5 Keys to Being Pragmatic When Making Martech Decisions
It is most important to make a well informed decision before introducing a new component in your marketing technology stack. Sometimes saying no or waiting for the right time to make the investment is the most pragmatic thing to do. The five key questions you need to ask yourself to make a more informed and result-oriented decision are:
1. DO YOU REALLY NEED IT AND WHAT RESULTS WOULD IT DERIVE?
The big question to ask is how are you doing what the new application enables in absence of it. Is it really going to have a compounding impact on results or does it simply automate something being done manually and help scale it? Or is it going to enable and introduce a new marketing channel or approach? If so, are your ecosystem teams ready to embrace it and invest in a new marketing component? What new or difference in results do you envision and how are you going to track those results? Having clear quantifiable results along with qualitative outcomes should be at the fore of your decision inputs.
2. IS IT A NATURAL FIT TO YOUR CURRENT MARTECH MODEL?
Does it fit in the stage of Martech maturity your organization may be in and is it the next logical step in the right direction? Every organization that is serious about marketing needs to have a Martech roadmap that is strictly controlled and governed through defined processes. Any changes to the Maretch roadmap need to go through an evaluation process, a change control process and proper implementation procedures. Remember, it is technology, so needs to be treated like tech. If your marketing team does not have enough tech-depth, consult your IT teams or a consultant. Even with technocrats on the marketing team, it makes sense to consult and get validation.
3. WHAT IS THE TOTAL COST OF OWNERSHIP?
What would you need to change in your current environment to introduce the new technology? Realistic evaluation of the total cost of ownership for making the introduction successful in terms of direct purchase price and indirect cost (time and effort, external consulting services, opportunity cost) is important to avoid frustration and friction down the road. The leading cause of failure for marketing technology is the inability of an organization to understand what it will entail to make the implementation successful and not just live.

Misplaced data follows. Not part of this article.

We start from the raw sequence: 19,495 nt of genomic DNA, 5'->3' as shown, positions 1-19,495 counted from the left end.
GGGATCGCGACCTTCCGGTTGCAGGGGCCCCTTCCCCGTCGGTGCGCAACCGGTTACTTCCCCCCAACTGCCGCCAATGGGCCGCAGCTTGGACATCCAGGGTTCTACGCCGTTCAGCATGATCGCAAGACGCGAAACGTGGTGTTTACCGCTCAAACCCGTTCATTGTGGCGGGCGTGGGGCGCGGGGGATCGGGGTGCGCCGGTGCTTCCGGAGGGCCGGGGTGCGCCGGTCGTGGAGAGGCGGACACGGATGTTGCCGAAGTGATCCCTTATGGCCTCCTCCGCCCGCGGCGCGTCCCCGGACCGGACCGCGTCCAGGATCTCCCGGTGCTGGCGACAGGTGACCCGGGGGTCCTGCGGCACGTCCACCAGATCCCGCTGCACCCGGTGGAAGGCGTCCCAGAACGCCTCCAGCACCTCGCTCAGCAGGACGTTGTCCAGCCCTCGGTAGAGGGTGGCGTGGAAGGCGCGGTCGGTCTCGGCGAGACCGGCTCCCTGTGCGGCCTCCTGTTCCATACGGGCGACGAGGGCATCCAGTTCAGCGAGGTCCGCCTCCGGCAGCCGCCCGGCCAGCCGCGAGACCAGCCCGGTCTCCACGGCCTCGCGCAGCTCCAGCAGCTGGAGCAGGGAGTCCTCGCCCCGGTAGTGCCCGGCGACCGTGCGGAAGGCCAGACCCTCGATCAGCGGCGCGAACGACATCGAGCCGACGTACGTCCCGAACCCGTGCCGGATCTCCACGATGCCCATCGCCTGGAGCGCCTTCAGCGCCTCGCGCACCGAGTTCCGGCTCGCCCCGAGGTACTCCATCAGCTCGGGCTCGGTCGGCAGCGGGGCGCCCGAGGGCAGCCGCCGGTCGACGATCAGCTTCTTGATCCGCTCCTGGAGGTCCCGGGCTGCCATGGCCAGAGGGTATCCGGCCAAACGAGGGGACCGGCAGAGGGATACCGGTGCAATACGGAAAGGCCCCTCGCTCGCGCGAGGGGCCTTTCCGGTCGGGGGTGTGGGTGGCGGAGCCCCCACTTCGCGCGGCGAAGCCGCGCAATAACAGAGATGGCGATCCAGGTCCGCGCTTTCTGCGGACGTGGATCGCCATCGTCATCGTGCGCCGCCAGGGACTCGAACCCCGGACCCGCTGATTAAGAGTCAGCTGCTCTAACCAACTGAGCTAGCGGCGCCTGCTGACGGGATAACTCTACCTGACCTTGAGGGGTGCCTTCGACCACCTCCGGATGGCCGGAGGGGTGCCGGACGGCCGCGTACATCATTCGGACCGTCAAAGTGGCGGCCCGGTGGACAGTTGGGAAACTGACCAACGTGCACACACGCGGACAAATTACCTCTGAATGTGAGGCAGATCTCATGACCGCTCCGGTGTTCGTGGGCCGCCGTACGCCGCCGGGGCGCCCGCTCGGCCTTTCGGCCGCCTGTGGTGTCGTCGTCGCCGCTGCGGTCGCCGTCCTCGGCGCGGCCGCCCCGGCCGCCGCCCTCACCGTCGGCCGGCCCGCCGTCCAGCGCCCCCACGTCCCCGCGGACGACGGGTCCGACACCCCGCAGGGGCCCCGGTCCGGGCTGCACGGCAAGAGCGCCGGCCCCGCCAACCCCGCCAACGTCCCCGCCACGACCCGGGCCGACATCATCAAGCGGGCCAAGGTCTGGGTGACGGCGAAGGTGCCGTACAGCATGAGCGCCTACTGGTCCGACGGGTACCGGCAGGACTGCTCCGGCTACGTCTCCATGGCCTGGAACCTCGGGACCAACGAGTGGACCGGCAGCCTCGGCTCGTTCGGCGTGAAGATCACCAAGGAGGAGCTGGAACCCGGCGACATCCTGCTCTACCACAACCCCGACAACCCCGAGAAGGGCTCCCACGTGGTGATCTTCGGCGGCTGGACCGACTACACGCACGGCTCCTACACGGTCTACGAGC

4. IS IT WORTH THE INVESTMENT AND JOURNEY?
Done right, what value would the new addition add to your marketing ROI and process improvements? An easy way to determine this is to make sure it is in line with your organization’s goals. For example, if your organization is trying to increase sales to existing customers in the next 6-12 months, is this technology going to have a direct impact on customer retention and upsells or not? A counter argument could be that some martech investments would yield results in the long term, but those long-term decisions should require even more diligence and thoughtful approach and have to be in line with your long term organizational goals.
5. HOW DOES IT INTEGRATE AND PROVIDE ADDITIONAL VALUE?
How will you access and integrate data from the new application into your comprehensive marketing process? Will the data from the new application add valuable insights that could help your organization get better at marketing? This in my view is often ignored and most important factor one should have in mind when making a decision. If the new technology cannot be properly integrated into your environment, it is likely that it will not yield the desired results. With increased focus on attribution-based ROI, it is extremely important that the impact of marketing technology and what it enables can be rightfully tracked against a customer’s journey.